22 Sep 2009

Renault gets two-year suspended ban for race-fixing

3:29 pm on 22 September 2009

The French Formula One motor-racing team Renault has escaped an immediate ban from the sport despite admitting that it fixed a race.

Motor racing's governing body, the FIA, has handed Renault a two-year suspended ban for ordering one of its drivers, Nelson Piquet Jr, to crash in order to help a team-mate win last year's Singapore Grand Prix.

The threat of a permanent ban from the sport will hang over Renault until the end of the 2011 season, and will be activated during that time if it is found guilty of a similar charge.

Renault's former team boss, Flavio Briatore, has been banned from FIA-sanctioned events for an unlimited period. Former engineering director Pat Symonds, has also been excluded for five years.

Both men parted company with Renault last week at the same time as the French car giant said it would not contest the charges.

Lives endangered by breaches - council

The World Motor Sport Council, arbitrator of the FIA's regulations, found Renault guilty of "breaches relating to the 2008 Singapore Grand Prix to be of unparalleled severity.

"They not only compromised the integrity of the sport but also endangered the lives of spectators, officials, other competitors and Nelson Piquet Jr himself.

The council said it considered that offences of such severity merited permanent disqualification from Formula One but in view of steps taken by Renault to identify and address the failings within its team it would suspend the disqualification until the end of the 2011 season.

I bitterly regret my actions - Piquet

The FIA agreed with Renault's own investigation that no other team member besides Briatore, Symonds and Piquet was involved in the race-fixing but chose not to pursue action against Piquet in return for his role in uncovering the details of the scandal.

The 24-year-old Brazilian said after the hearing: "I bitterly regret my actions to follow the orders I was given. I wish every day that I had not done it."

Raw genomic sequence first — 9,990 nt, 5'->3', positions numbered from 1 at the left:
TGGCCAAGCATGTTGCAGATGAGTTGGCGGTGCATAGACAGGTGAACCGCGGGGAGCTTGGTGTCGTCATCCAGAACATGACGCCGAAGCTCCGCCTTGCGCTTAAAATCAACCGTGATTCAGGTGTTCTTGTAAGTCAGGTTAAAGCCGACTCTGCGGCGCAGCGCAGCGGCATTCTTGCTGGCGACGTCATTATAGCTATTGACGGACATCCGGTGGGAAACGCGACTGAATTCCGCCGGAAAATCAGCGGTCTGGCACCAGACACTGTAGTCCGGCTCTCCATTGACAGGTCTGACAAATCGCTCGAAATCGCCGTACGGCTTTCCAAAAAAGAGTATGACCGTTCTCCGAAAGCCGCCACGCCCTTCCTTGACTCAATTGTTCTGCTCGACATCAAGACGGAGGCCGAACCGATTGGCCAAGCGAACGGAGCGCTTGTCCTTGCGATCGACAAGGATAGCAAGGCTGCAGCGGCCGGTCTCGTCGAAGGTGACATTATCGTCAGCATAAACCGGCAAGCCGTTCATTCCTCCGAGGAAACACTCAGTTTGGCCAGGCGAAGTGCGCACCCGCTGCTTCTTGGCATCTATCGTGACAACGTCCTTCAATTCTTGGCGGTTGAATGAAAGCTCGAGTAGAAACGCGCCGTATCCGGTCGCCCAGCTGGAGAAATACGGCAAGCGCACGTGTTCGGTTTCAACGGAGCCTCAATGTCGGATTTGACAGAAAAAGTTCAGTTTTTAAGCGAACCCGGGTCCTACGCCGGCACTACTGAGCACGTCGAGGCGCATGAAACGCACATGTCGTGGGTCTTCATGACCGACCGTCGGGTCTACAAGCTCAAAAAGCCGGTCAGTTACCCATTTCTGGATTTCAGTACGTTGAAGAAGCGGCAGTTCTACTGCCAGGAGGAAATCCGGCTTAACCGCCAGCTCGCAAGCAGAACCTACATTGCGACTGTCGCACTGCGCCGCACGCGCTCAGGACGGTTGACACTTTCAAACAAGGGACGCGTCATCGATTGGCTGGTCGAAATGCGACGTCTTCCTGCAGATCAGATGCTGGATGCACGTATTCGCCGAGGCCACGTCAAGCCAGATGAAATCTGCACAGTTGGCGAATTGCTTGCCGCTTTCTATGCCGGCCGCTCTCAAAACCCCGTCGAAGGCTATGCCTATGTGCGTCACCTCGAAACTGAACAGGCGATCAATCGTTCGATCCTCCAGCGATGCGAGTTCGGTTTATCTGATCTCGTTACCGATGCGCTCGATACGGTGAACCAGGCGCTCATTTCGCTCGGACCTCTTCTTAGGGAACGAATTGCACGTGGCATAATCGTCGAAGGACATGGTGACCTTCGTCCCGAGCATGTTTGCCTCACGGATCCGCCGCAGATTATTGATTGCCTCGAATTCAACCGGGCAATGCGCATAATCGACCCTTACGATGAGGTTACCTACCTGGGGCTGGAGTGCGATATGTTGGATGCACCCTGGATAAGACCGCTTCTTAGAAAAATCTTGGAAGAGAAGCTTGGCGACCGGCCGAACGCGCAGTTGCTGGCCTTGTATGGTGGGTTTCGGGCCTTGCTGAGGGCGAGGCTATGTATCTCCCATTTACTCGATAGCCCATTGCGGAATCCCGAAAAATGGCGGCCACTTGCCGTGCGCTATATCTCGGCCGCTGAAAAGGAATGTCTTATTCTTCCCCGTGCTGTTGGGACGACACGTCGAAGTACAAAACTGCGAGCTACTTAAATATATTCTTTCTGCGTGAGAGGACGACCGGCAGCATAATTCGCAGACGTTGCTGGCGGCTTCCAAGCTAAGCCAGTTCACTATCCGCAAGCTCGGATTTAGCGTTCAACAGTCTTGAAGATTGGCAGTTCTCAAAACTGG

Race winner Fernando Alonso, who attended the hearing in Paris, was also cleared of any involvement in the race-fixing scheme and the FIA thanked him for "cooperating with enquiries".

In a statement, the Renault team said: "We apologise unreservedly to the F1 community in relation to this unacceptable behaviour."

How they did it

During the Singapore race Piquet crashed on lap 14, two laps after Alonso had stopped for fuel and tyres, and a safety car was deployed to control the field while the debris from the accident was removed from the track.

With Alonso having already pitted, the timing of the emergence of the safety car - necessary while Piquet's wrecked car was removed from the track - was critical to Alonso's victory.

It meant that when the safety car came out, he was alone among the front-runners in not having to stop for fuel and tyres, and it promoted him into a position from which he was able to win.

While most of the Renault team flew out to Singapore over the weekend, the long-term future of the French team remains in doubt.

The team's main sponsor, Dutch bank ING, had already decided to withdraw its support at the end of the season while Renault itself reported losses as a result of falling car sales in the first half of the year.